It is certainly true that in medieval Europe and even in antiquity, political authority was often more diffused, and not every inhabitant bore the same relation to the highest political authority—whether that was the consuls and the senate or the princeps/imperator or the medieval king—but that does not seem to me to prove Cavanaugh’s contention. Aristotle said with regard to the ordering function of political authority that
politics…is this that ordains which of the sciences should be studied in a state, and which each class of citizens should learn and up to what point they should learn them; and we see even the most highly esteemed of capacities to fall under this, e.g., strategy, economics, rhetoric; now, since politics uses the rest of the sciences, and since, again, it legislates as to what we are to do and what we are to abstain from, the end of this science must include those of the others, so that this end must be the good for man. (Ethics, 1.2)
The point that I think both Aristotle and St. Thomas would make is that someone must exercise the kinds of functions that Aristotle outlines above, and whoever does that, whether one person or a committee or even the entire body of citizens meeting together, or an informal gathering of elders that interprets customary law, whoever does that “legislates as to what we are to do and what we are to abstain from…so that this end must be the good for man.” According to this argument, then, in any society of men, even of nomads, this kind of authority is present, even if widely diffused and shared, even if not exercised on a territorial basis. An informal group of tribal elders who interpret customary law fulfills this political function as much as a king or other explicitly designated ruler.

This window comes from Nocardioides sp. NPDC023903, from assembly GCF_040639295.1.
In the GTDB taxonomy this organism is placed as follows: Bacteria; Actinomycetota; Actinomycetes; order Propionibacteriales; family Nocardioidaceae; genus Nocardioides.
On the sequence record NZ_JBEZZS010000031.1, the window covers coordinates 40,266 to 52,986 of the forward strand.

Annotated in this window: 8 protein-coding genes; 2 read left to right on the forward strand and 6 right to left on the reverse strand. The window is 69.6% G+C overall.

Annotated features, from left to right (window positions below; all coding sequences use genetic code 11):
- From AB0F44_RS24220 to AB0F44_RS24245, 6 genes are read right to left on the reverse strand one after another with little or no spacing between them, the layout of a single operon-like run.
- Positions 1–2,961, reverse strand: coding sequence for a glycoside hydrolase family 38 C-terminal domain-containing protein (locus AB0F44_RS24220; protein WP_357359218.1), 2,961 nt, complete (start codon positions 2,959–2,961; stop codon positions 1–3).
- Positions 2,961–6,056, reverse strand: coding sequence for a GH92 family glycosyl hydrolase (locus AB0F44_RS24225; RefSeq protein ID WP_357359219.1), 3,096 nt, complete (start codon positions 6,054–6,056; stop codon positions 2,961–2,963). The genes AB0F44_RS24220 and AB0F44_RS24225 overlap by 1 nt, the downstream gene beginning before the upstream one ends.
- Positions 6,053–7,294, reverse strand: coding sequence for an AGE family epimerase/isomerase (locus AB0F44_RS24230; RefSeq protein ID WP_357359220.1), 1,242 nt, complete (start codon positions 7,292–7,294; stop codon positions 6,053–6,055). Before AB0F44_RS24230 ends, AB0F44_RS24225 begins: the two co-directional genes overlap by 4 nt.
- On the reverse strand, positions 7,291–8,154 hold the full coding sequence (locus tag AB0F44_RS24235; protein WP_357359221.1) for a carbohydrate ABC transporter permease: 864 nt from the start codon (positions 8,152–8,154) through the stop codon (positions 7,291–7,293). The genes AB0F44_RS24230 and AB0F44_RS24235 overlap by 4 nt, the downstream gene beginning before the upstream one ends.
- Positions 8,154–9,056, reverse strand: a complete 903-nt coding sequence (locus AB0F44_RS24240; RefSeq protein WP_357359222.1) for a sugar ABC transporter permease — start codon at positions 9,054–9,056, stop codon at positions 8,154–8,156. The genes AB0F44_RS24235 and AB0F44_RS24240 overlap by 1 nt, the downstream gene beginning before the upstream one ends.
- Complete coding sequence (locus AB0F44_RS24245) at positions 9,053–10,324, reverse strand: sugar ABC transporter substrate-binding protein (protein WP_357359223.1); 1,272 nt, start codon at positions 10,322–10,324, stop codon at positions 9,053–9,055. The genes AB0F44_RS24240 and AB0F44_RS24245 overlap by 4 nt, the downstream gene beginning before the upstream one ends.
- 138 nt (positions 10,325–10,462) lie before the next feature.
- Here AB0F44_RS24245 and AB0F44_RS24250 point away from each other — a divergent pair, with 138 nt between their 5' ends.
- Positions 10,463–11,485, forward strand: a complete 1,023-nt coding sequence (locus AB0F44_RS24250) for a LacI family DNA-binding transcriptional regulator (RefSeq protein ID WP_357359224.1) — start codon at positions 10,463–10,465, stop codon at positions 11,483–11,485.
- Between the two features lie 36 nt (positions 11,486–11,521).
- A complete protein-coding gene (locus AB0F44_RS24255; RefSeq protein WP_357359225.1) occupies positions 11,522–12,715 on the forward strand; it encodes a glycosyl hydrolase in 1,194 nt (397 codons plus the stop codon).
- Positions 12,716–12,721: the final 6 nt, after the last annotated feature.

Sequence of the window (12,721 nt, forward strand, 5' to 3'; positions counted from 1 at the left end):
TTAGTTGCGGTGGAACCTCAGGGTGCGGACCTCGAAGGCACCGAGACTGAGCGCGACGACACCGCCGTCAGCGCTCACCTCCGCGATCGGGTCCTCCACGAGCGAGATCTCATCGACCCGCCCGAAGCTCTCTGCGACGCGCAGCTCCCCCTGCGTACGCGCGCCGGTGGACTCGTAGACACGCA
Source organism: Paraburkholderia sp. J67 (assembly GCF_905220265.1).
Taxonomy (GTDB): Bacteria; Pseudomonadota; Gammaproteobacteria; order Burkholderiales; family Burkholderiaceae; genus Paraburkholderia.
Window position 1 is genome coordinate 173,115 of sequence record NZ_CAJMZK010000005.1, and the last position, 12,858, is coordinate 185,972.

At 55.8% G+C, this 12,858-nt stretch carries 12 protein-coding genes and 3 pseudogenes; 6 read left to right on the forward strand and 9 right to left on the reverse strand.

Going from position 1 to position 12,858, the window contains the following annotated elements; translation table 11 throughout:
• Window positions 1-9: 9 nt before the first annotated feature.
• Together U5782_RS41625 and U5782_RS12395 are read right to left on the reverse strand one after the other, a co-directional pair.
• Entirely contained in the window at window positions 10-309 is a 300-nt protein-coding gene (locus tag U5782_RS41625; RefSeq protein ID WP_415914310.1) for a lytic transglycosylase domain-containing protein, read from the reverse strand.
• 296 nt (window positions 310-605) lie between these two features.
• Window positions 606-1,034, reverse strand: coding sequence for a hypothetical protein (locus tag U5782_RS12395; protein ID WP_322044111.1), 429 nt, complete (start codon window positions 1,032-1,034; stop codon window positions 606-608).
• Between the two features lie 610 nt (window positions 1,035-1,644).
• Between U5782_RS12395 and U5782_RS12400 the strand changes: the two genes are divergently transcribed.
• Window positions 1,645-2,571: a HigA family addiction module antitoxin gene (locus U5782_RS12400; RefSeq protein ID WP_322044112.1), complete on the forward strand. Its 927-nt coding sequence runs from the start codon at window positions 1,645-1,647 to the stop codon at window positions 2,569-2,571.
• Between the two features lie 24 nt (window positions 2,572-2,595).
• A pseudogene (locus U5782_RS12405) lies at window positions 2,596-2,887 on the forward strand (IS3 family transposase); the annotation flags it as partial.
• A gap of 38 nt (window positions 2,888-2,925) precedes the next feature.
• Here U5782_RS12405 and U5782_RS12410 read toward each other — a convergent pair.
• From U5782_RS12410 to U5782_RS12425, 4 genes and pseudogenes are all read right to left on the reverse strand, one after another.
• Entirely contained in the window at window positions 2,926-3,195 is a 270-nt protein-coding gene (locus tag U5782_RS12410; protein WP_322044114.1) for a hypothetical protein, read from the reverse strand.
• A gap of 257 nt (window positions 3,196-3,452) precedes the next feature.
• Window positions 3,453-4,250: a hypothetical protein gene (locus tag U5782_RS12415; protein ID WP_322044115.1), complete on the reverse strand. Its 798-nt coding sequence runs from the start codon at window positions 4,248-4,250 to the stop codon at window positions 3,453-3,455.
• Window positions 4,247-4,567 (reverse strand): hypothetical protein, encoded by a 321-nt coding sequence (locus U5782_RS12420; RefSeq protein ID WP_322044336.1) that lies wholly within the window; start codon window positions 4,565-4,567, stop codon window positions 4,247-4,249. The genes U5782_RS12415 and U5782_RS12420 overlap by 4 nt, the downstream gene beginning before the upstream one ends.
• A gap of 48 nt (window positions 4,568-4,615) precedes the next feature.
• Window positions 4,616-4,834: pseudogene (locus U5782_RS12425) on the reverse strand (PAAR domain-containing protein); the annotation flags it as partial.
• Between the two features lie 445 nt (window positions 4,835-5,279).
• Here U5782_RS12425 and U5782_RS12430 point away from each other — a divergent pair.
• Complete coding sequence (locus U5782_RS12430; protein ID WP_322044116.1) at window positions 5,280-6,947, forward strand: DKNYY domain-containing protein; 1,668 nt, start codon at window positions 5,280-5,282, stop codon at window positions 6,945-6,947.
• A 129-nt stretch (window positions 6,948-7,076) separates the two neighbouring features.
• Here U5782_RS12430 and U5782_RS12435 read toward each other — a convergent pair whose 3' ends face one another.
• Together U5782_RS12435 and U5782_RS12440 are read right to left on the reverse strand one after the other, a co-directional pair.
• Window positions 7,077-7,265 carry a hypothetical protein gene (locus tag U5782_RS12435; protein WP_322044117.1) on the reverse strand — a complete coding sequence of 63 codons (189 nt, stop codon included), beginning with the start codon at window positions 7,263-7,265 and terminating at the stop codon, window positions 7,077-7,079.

The fundamental question is whether there is any institution, formal or informal, that one always finds in human societies, and whether such an institution corresponds to Aristotle’s recognition that some person or group of persons will ultimately decide “as to what we are to do and what we are to abstain from,” i.e., will be the final directive force in a society. Many writers seem surprisingly focused on the different names that over the centuries have been given to that directing power, and on the somewhat different functions that have been ascribed to it by political writers past and present. Quentin Skinner, commenting on this question of terminology, asserts that the “surest sign that a society has entered into the secure possession of a new concept is that a new vocabulary will be developed, in terms of which the concept can then be publicly articulated and discussed.” But the different functions, and especially the different names, given to this public authority, hardly seem to justify the supposition that we are dealing with a fundamentally different thing, any more than the fact that the family has been constituted in widely different ways in different eras and places prevents us from identifying certain commonalities that apply to all or nearly all human families, both in their functions and in the reasons that incite people to form families.